‘The work of the volunteer lifeboat crews could not be made possible without the generosity of the public who in difficult times continue to support Irish lifeboat crews. While these figures give an interesting insight into search and rescue by the RNLI on Irish waters they are by no means the full story. As well as working to save lives at sea the RNLI provides other programmes and services for the public including sea safety advice and clinics, education roadshows and visits to lifeboat stations.’
The 2011 figures are being released in the wake of the RNLI Lifejackets for Lifesavers campaign which will see every lifeboat station in Ireland take delivery of new specially designed lifejackets in September. The lifejackets have been commissioned by the RNLI for search and rescue work and have been given the seal of approval from lifeboat volunteers. The cost of providing the lifejackets for all 43 lifeboat stations in Ireland is estimated at €160,000.
#LIFEBOAT – Wicklow Lifeboat took part in a joint training exercise with an Air Corp helicopter in Wicklow bay on Saturday morning. The Air Corp AW139 helicopter crew landed on the Castle near the lifeboat Station at Wicklow harbour for a briefing prior to the exercise. During the exercise, three of the lifeboat crew were winched into the helicopter using various winch methods.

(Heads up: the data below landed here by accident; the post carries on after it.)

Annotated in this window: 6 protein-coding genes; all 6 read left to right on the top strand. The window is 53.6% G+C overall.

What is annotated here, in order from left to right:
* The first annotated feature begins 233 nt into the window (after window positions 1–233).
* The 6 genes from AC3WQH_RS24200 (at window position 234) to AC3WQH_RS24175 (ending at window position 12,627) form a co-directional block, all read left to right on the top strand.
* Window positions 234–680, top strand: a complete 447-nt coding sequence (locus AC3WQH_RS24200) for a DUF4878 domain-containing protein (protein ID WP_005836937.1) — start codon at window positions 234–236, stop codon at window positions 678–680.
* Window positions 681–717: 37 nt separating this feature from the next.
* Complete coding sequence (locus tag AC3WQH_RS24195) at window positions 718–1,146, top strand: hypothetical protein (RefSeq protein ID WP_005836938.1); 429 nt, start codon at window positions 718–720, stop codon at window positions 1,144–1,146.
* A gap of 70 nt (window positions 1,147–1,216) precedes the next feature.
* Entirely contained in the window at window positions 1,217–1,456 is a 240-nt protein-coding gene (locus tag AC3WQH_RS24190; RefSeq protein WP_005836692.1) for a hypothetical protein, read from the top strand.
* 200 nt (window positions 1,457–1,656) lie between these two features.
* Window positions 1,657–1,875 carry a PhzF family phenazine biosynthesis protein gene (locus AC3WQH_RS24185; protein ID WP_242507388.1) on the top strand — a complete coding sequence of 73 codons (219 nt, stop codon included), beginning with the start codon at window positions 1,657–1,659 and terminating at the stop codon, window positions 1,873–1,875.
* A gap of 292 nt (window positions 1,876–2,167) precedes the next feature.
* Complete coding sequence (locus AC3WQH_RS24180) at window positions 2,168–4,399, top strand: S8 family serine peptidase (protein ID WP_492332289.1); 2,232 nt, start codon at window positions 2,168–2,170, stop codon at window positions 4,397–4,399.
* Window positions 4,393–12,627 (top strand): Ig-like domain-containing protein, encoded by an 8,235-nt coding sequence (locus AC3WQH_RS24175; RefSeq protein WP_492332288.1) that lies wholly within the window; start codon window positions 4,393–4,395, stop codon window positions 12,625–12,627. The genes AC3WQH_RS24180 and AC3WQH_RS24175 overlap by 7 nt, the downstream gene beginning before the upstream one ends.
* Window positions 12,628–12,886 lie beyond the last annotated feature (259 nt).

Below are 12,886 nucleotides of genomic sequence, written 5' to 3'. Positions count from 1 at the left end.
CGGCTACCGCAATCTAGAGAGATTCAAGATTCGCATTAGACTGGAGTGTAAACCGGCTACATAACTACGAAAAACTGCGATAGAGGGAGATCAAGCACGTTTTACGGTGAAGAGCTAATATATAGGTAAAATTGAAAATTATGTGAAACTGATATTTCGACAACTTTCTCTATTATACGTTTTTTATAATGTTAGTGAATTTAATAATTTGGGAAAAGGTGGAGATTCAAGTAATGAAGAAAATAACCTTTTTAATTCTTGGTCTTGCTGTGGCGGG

#RESCUE – Lifeboat crew with Howth RNLI spent over ten hours on Saturday (4 February 2012) assisting a 17 metre fishing tralwer, with seven crew onboard, 36 miles north east of Howth, which was rapidly taking on water.
Howth RNLI were requested to launch their all weather lifeboat to the fishing vessel at 1.08 pm on Saturday afternoon and it would be nearly ten and a half hours later when they returned to the harbour with the casualty vessel under tow.
The Irish Coast Helicopter were also on scene to help the stricken vessel and a winchman delivered a salvage pump onboard to help the crew try and staunch the water. With the lifeboat on scene the Coast Guard helcopter returned to base and the lifeboat crew worked quickly to establish a tow in difficult conditions. Weather was force six with a strong southerly wind.
Keeping the casualty vessel under tow in bad conditions proved challenging and the rope parted a couple of times. Sixteen miles north east of Howth the fishing crew reported that the water coming into the vessel was increasing and the tow was stopped. A lifeboat crewmember was transferred onto the fishing trawler and a new salvage pump was put onboard. The source of the leak was identified and action taken to stem the flow of water. The lifeboat once again undertook the tow and eventually arrived into Howth harbour at 10.25pm. All crew onboard the fishing vessel were unhurt.
Commenting on the callout Howth RNLI crewmember Dave Howard said, " This was a long callout for our all weather lifeboat crew. Condtions were not great offshore and going from the lifeboat onto the casualty vessel in a two to three metre swell was very challenging. However when a fishing vessel reports taking on water, it is vital to make sure that the crew are safe and that the tow does not part. We are relieved that all crew got home safe."